It is imperative that the employer provides employees with  fair reasons as to how they reached the decision to retrench the employee/s. Furthermore, a fair procedure should be followed when making such a decision based on operational requirements.

Operational requirements are requirements that include economic, technological, structural or similar needs of an employer, in other words, the ‘business needs’ of the employer.

In terms of procedural fairness, the Court refers to the decision made by the employer and whether the said employer’s reasons for retrenchments were valid and whether same could have been avoided.

This means that retrenchments must be considered only as a last resort.

In addition to the above, what is considered to be a fair procedure for retrenchment?
  • The employer must consult with the employees who are likely to be affected by the retrenchment, or their workplace forum, registered trade union or elected representatives, or any person elected in terms of a collective agreement (“consulting employees”).
  • The employer must issue a written notice inviting the consulting employees to consult and disclosing all the necessary information for such consultation.
  • The employer and consulting employees must engage in a consensus-seeking process on certain matters contained in the notice.
  • The employer must allow the consulting employees to make representations about the matters contained in the notice and other matters relating to the proposed retrenchment.
  • The employer must respond to the consulting employees’ representations. If the employer disagrees with the consulting employees, it must state the reasons for disagreeing with them.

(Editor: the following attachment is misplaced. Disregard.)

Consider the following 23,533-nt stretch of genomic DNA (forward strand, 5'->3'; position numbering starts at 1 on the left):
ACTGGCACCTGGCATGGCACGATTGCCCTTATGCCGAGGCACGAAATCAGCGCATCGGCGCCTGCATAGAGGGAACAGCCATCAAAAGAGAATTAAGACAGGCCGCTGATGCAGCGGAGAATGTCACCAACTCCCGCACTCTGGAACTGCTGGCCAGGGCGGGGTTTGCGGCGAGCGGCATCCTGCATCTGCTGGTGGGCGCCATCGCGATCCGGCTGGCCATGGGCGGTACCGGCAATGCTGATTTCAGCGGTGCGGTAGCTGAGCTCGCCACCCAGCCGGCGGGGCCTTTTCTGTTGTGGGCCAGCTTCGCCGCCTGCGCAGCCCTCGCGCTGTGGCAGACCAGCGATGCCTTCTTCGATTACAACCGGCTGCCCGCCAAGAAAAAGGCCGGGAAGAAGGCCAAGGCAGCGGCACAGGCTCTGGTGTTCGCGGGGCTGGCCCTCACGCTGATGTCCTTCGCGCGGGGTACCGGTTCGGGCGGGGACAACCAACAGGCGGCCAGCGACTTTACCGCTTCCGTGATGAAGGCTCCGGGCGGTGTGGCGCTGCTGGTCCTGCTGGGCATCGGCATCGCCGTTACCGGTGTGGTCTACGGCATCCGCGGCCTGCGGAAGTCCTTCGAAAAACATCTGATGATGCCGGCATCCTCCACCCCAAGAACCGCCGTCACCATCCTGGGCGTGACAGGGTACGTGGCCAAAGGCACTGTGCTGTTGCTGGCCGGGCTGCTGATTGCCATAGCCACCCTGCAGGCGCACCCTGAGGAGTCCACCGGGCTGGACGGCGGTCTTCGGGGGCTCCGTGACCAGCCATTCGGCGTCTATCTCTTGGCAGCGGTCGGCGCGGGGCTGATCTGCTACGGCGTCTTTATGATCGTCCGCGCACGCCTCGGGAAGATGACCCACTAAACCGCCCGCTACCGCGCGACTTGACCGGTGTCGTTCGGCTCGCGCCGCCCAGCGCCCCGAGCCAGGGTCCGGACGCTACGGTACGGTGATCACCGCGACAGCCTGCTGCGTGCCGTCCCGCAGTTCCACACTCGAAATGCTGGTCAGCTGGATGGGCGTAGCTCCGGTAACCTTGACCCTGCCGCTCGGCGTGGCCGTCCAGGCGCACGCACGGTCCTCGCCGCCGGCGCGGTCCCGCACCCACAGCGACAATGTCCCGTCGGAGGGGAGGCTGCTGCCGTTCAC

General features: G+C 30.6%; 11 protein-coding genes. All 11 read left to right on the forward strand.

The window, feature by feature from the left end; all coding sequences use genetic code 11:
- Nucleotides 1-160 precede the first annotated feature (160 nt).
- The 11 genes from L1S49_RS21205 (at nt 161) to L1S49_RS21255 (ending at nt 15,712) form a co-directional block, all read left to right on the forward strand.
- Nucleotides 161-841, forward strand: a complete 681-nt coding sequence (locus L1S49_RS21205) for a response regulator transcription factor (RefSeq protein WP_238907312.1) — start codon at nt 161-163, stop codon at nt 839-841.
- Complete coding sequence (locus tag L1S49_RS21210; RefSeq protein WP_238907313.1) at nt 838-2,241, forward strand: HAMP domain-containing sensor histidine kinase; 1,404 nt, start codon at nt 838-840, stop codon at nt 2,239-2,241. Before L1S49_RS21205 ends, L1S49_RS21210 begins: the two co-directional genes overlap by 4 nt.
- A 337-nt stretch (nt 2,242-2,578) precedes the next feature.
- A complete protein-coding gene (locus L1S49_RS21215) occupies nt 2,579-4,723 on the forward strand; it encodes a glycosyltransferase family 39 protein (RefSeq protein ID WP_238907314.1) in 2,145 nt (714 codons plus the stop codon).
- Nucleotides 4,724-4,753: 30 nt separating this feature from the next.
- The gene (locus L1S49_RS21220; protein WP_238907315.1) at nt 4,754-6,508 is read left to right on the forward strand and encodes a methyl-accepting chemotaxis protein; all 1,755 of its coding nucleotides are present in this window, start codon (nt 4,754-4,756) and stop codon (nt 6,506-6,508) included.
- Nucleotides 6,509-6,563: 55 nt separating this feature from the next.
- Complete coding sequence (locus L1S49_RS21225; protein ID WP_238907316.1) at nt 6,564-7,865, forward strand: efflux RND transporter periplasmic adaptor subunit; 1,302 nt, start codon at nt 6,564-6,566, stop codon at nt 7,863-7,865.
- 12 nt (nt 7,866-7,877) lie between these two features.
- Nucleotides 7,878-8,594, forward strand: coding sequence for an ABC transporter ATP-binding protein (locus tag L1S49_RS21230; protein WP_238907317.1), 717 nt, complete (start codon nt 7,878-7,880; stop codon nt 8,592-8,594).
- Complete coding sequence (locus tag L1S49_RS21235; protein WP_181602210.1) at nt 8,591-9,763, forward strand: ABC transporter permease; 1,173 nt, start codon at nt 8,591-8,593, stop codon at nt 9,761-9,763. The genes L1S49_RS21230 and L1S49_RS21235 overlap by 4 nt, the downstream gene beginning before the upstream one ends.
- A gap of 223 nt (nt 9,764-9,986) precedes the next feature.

• The employer must select the employees to be dismissed based on a selection criterion agreed with the consulting employees or a selection criterion that is fair and objective.
  • After the consultation process has been exhausted, the employer may make its decision to retrench, and then issue a notice of retrenchment to the affected employees.
  • The law provides for additional procedures that the employer, employing more than 50 employees, must follow when deciding to retrench.
What is a strike?

To strike is the refusal to work, the slowing down of work or the obstruction of work by employees (strikers).

A strike takes place to resolve a dispute between the employees and their employer. The dispute must be about something in the employer’s control, for example, wages, improved working conditions and other disputes of mutual interest.

While employees have the right to strike, an employer has an option to implement a lock-out. However, these rights can sometimes be limited, for example, if the employees are bound by a collective agreement or are involved with essential services.

What is a lock-out?

A lock-out is the refusal of the employer to grant the employees access to the workplace. This means that the employees are not able to render their services and as a result will not be paid.

A lock-out takes place in response to a strike or to force the employees to accept a demand of the employer. The demand must relate to disputes of mutual interest. The demand of the employer can be, for example, to force the employees to accept changes to their terms and conditions of employment.


What are the consequences of a protected strike?
  • Employees may not be dismissed for participating in a protected strike.
  • Employees may be dismissed for causing damage to the property of their employer, or another person at the workplace, during the strike.
  • Employees may be retrenched for operational reasons as a result of the strike.
  • Employees may be arrested and prosecuted for committing a criminal offence during a strike.
  • The principle of “no work – no pay” applies. The employer does not have to pay the employees during a strike. However, the employer has to make payments in kind which include food, accommodation and other benefits such as pension, medical aid and so on.
  • Employers may appoint replacement labour in response to a strike.